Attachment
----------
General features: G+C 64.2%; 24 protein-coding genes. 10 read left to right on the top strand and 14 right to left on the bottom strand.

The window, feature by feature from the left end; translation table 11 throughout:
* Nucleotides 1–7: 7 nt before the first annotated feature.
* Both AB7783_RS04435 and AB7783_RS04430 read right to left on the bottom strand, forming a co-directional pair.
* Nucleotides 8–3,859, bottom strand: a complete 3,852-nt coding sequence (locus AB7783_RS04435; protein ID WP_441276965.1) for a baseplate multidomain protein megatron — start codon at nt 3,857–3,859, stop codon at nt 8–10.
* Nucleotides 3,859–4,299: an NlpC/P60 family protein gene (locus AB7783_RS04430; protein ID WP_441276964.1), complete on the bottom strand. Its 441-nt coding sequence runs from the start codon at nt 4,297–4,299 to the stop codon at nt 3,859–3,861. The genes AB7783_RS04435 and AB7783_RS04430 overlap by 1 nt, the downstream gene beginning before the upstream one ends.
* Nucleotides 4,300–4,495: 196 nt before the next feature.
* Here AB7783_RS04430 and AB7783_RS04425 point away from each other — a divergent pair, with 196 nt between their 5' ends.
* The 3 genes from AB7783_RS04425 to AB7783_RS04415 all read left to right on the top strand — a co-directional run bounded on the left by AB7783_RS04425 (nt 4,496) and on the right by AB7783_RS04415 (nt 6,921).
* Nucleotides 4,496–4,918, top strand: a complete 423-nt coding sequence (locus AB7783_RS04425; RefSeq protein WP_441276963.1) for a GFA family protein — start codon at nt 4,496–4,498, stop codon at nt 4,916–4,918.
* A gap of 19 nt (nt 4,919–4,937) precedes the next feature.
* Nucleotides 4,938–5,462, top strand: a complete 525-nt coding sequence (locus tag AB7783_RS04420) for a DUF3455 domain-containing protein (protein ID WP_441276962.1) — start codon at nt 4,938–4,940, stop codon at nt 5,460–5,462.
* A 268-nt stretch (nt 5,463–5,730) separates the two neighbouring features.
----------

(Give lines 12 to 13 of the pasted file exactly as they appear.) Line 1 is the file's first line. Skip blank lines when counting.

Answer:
* Nucleotides 4,938–5,462, top strand: a complete 525-nt coding sequence (locus tag AB7783_RS04420) for a DUF3455 domain-containing protein (protein ID WP_441276962.1) — start codon at nt 4,938–4,940, stop codon at nt 5,460–5,462.
* A 268-nt stretch (nt 5,463–5,730) separates the two neighbouring features.